• Have someone watch the ads in the newspaper for items on
    sale.
  • Christian bookstores will often offer great savings on
    overstocked or outdated items.

SHARING

  • If you have a children’s ministry network of local area
    ministers, have a book swap every month.
  • Adopt a resource-challenged church and donate “gently-used”
    curriculum-and save their budget a considerable amount of
    money.
  • Borrow VBS decorations from other churches who’ve used the same
    theme.
  • Rather than purchasing videos, use your library where many
    videos are free. Many churches and denominations have lending
    libraries. If you’re really up to the challenge, create your own
    videos with a camcorder and some creativity.
  • Share expensive items with neighboring churches or the youth
    department at your church, especially items you only use
    occasionally such as camp-recreation supplies.

CUTTING TRAINING COSTS

  • Use volunteers or staff as speakers at retreats.
  • Bring speakers to your church rather than sending large numbers
    of volunteers out to seminars. This strategy often increases
    participation and you’re not spending money on food, lodging, and
    travel. Link up with other churches to help share the cost.
  • Look for guest speakers such as missionaries on furlough and
    others who are looking for churches who want to hear about their
    ministries.
  • Cut costs on camps by doing your own cooking and renting
    time-share condos rather than staying at a camp.

SMART SHOPPING

  • If your Christian bookstore awards coupons with each purchase,
    order your curriculum there, and let your congregation know about
    the program so they can save coupons for your program.
  • Buy crayons, scissors, and glue before the school year
    starts.
  • Buy equipment from school-district warehouses who get rid of
    old furniture.
  • Buy used. Watch for preschools and private schools that are
    closing in your area or are upgrading equipment. Ask about
    purchasing their used furniture, equipment, and supplies.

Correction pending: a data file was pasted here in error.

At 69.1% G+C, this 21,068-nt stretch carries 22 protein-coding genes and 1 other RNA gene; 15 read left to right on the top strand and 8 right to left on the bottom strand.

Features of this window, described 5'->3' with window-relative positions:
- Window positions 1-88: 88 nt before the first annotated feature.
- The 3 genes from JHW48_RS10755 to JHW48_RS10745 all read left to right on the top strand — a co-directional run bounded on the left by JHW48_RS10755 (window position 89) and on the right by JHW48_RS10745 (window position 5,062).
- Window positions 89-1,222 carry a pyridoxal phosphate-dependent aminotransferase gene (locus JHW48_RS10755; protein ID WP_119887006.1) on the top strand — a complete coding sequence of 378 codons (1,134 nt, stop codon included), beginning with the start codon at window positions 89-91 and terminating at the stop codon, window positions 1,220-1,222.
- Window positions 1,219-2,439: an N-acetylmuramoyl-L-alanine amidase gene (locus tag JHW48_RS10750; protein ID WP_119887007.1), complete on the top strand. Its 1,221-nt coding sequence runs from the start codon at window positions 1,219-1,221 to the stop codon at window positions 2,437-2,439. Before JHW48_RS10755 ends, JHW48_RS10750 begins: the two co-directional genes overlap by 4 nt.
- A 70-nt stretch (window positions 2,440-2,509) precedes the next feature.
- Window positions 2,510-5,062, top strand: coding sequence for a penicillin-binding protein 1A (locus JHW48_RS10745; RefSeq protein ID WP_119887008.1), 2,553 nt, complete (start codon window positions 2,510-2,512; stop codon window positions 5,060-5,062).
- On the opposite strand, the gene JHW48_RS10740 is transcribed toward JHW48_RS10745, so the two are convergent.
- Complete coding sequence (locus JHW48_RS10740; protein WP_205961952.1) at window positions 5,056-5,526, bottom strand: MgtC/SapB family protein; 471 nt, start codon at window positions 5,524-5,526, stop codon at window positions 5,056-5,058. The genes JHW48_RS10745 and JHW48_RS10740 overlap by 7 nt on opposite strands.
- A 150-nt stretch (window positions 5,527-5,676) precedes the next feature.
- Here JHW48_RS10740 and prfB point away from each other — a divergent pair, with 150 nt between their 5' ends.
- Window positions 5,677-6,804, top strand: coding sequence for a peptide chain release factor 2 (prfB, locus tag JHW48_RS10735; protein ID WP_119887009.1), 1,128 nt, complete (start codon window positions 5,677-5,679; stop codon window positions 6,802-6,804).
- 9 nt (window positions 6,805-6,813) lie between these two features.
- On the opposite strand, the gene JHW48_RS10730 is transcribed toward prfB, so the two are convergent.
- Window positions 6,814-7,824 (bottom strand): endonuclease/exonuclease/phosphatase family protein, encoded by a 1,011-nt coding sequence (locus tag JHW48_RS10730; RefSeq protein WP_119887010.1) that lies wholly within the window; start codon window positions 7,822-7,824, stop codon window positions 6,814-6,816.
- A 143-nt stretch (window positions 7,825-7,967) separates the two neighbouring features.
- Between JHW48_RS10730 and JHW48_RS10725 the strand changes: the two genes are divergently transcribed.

• Seek out doctors who own their own practices and attend your
    church. They can purchase your latex gloves and other nursery
    supplies at a reduced cost.
  • Buy everything in bulk from a membership warehouse.
  • Ask self-employed or small-business owners to purchase
    wholesale supplies and furniture and resell items to the church at
    their cost plus taxes.

CURRICULUM BUYING

  • Keep track of the return date on unused curriculum to receive a
    credit.
  • Purchase curriculum that can be used at different times or
    repeated each year. Reuse teacher books and unused student
    booklets.

INVOLVING CHILDREN

  • For special events, ask children to bring their favorite snack
    or drink.
  • Give each Sunday school class the responsibility of donating
    different items for a special event.
  • When doing fundraisers for camps or other programs, allow
    children toearn money specifically for their registration. Have the
    first $25 that each child makes, though, go into a general fund to
    pay for scholarships and other expenses.

MAKE A JOYFUL NOISE

To save money on kids’ choir music, we partnered with a
children’s ministry at another church. We made sure both churches
ordered their own copies of consumable items or those copyrighted
for purchaser-only reproduction. However, we shared major items
such as visual aids, teachers guides, puppets, and even stage sets
and props. One church bought the music while the other church
poured its money into rather costly sets.

We planned our musicals for two different times in the year so
that both churches had five months to prepare and put on the
musical.

Patti Peters
Kissimmee, Florida

USING THE INTERNET

  • Use e-mail for your publicity and correspondence. Sign up for
    free e-mail services with Juno (google) or Hotmail (yahoo). Send
    parent reminders for upcoming events and weekly notes to children.
    Encourage and inspire volunteers by e-mailing teaching tips, staff
    news, and helpful Web sites.
  • Surf the Net. Searching the Internet for necessary supplies
    will save you hours of time, and you may find lower prices.

Contributors: Tony Barger, Alice Bell-Gaines, Teri Berkness,
Rick Chromey, Esther Felt, Dick Gruber, Deb Harrell, Keith Johnson,
Carmen Kamrath, Pam Keefover, Lisa Keeling, Christine McNeal,
Jennifer Nichols, Patti Peters, John Purdue, Melinda Scheich, Chris
Stewart, Nadine Stillwell, Gary Webb, Gordon and Becki
West